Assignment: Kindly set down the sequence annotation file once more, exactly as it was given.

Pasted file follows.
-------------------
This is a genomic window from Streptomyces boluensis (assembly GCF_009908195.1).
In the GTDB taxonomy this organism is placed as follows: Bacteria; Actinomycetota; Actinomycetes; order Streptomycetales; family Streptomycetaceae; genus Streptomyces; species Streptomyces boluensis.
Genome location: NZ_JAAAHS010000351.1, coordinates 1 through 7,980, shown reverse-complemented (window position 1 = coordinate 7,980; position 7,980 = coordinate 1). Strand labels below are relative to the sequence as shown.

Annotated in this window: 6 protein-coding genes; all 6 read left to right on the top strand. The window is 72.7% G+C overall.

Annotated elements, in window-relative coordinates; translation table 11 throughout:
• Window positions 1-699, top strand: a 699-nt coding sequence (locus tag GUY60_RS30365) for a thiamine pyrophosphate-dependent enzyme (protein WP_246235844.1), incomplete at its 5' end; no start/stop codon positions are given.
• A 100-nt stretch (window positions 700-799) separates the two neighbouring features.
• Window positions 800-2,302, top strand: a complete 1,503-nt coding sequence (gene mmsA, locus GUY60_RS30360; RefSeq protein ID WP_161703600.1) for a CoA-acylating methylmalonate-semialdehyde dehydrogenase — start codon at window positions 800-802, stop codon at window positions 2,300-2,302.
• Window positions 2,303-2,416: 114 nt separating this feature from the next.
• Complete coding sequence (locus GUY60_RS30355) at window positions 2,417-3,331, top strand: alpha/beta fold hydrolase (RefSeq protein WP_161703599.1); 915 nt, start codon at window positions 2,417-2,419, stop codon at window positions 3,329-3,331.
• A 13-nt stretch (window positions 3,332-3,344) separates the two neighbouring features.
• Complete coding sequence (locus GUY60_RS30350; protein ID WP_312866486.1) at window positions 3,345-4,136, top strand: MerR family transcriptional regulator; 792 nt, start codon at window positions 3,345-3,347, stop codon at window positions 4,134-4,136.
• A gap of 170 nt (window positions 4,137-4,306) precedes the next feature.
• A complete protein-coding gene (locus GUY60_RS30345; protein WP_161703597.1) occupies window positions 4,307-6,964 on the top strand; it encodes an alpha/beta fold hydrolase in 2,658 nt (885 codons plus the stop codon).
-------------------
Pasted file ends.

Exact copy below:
This is a genomic window from Streptomyces boluensis (assembly GCF_009908195.1).
In the GTDB taxonomy this organism is placed as follows: Bacteria; Actinomycetota; Actinomycetes; order Streptomycetales; family Streptomycetaceae; genus Streptomyces; species Streptomyces boluensis.
Genome location: NZ_JAAAHS010000351.1, coordinates 1 through 7,980, shown reverse-complemented (window position 1 = coordinate 7,980; position 7,980 = coordinate 1). Strand labels below are relative to the sequence as shown.

Annotated in this window: 6 protein-coding genes; all 6 read left to right on the top strand. The window is 72.7% G+C overall.

Annotated elements, in window-relative coordinates; translation table 11 throughout:
• Window positions 1-699, top strand: a 699-nt coding sequence (locus tag GUY60_RS30365) for a thiamine pyrophosphate-dependent enzyme (protein WP_246235844.1), incomplete at its 5' end; no start/stop codon positions are given.
• A 100-nt stretch (window positions 700-799) separates the two neighbouring features.
• Window positions 800-2,302, top strand: a complete 1,503-nt coding sequence (gene mmsA, locus GUY60_RS30360; RefSeq protein ID WP_161703600.1) for a CoA-acylating methylmalonate-semialdehyde dehydrogenase — start codon at window positions 800-802, stop codon at window positions 2,300-2,302.
• Window positions 2,303-2,416: 114 nt separating this feature from the next.
• Complete coding sequence (locus GUY60_RS30355) at window positions 2,417-3,331, top strand: alpha/beta fold hydrolase (RefSeq protein WP_161703599.1); 915 nt, start codon at window positions 2,417-2,419, stop codon at window positions 3,329-3,331.
• A 13-nt stretch (window positions 3,332-3,344) separates the two neighbouring features.
• Complete coding sequence (locus GUY60_RS30350; protein ID WP_312866486.1) at window positions 3,345-4,136, top strand: MerR family transcriptional regulator; 792 nt, start codon at window positions 3,345-3,347, stop codon at window positions 4,134-4,136.
• A gap of 170 nt (window positions 4,137-4,306) precedes the next feature.
• A complete protein-coding gene (locus GUY60_RS30345; protein WP_161703597.1) occupies window positions 4,307-6,964 on the top strand; it encodes an alpha/beta fold hydrolase in 2,658 nt (885 codons plus the stop codon).